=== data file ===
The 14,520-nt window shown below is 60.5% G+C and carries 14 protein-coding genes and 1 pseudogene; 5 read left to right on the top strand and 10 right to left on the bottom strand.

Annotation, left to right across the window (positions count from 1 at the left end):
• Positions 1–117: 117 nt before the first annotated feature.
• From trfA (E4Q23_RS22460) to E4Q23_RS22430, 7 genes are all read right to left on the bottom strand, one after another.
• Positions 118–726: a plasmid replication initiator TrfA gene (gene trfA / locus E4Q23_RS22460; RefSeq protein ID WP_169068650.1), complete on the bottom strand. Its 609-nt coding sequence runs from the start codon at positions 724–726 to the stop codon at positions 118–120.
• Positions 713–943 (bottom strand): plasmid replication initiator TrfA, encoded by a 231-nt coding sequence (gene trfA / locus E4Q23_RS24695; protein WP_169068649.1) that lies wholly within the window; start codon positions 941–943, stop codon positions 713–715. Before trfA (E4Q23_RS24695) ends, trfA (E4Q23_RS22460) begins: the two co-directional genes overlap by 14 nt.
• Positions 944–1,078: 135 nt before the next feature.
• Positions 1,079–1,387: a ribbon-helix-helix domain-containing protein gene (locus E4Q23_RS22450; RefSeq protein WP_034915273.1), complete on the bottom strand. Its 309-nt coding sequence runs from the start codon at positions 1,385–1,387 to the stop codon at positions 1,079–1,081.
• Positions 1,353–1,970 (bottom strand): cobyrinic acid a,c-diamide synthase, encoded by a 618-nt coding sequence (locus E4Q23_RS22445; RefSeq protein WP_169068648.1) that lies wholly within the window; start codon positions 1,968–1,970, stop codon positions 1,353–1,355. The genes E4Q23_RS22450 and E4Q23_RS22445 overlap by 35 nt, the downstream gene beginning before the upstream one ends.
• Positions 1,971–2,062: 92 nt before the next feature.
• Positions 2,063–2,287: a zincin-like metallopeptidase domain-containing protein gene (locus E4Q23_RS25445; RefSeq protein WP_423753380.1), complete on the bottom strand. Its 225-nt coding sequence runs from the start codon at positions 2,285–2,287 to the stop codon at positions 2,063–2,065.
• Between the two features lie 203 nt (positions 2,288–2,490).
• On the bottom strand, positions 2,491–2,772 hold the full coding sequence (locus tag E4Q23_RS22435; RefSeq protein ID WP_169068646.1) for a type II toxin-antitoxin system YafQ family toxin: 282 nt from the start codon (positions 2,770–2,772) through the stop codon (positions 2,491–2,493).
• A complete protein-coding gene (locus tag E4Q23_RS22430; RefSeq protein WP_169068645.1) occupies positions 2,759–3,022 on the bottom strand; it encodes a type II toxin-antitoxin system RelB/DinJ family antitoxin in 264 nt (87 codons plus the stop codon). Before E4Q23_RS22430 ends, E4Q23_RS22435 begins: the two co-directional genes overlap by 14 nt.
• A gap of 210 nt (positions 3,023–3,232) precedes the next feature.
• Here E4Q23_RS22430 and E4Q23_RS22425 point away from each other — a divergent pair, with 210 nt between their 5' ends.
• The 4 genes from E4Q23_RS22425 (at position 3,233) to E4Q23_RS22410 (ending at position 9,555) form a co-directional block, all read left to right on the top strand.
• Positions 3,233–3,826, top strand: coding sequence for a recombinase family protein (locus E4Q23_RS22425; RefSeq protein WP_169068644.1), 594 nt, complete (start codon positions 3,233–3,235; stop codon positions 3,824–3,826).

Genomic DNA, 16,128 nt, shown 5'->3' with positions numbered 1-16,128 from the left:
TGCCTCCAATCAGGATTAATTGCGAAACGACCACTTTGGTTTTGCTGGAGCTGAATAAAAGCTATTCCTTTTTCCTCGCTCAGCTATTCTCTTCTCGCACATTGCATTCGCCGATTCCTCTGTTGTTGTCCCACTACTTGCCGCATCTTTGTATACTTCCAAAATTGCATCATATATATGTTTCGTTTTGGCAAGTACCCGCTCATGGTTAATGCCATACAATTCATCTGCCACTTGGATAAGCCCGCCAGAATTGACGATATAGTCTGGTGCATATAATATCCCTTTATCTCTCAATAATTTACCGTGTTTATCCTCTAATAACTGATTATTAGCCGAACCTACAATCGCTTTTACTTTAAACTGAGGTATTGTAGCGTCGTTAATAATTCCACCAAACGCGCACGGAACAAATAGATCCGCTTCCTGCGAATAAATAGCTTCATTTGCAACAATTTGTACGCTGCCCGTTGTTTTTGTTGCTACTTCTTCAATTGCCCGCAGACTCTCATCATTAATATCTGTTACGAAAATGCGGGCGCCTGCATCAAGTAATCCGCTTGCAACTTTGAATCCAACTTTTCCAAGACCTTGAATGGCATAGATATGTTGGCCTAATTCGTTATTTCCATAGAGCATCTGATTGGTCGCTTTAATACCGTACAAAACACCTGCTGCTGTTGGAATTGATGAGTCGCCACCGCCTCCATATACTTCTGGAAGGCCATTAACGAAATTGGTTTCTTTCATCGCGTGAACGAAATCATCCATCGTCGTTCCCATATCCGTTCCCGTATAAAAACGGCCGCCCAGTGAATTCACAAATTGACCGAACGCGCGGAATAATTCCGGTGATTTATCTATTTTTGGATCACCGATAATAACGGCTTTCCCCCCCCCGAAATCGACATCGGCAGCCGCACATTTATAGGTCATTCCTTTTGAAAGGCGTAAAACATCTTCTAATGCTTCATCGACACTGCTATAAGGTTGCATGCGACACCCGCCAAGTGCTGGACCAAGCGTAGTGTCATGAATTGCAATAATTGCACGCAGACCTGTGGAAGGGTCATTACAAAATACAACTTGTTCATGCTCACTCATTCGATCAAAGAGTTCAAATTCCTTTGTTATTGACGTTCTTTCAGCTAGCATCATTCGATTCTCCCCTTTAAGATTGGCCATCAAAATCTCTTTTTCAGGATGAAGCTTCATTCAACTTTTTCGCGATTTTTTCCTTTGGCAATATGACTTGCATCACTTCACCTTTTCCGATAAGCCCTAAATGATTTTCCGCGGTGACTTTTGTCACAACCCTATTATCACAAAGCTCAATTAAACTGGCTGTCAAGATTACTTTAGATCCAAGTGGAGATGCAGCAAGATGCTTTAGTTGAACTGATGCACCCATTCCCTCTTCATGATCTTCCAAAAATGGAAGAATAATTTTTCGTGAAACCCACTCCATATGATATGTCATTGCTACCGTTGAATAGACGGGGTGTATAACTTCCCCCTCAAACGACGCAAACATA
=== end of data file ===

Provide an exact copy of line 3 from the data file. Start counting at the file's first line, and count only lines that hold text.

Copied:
• Positions 1–117: 117 nt before the first annotated feature.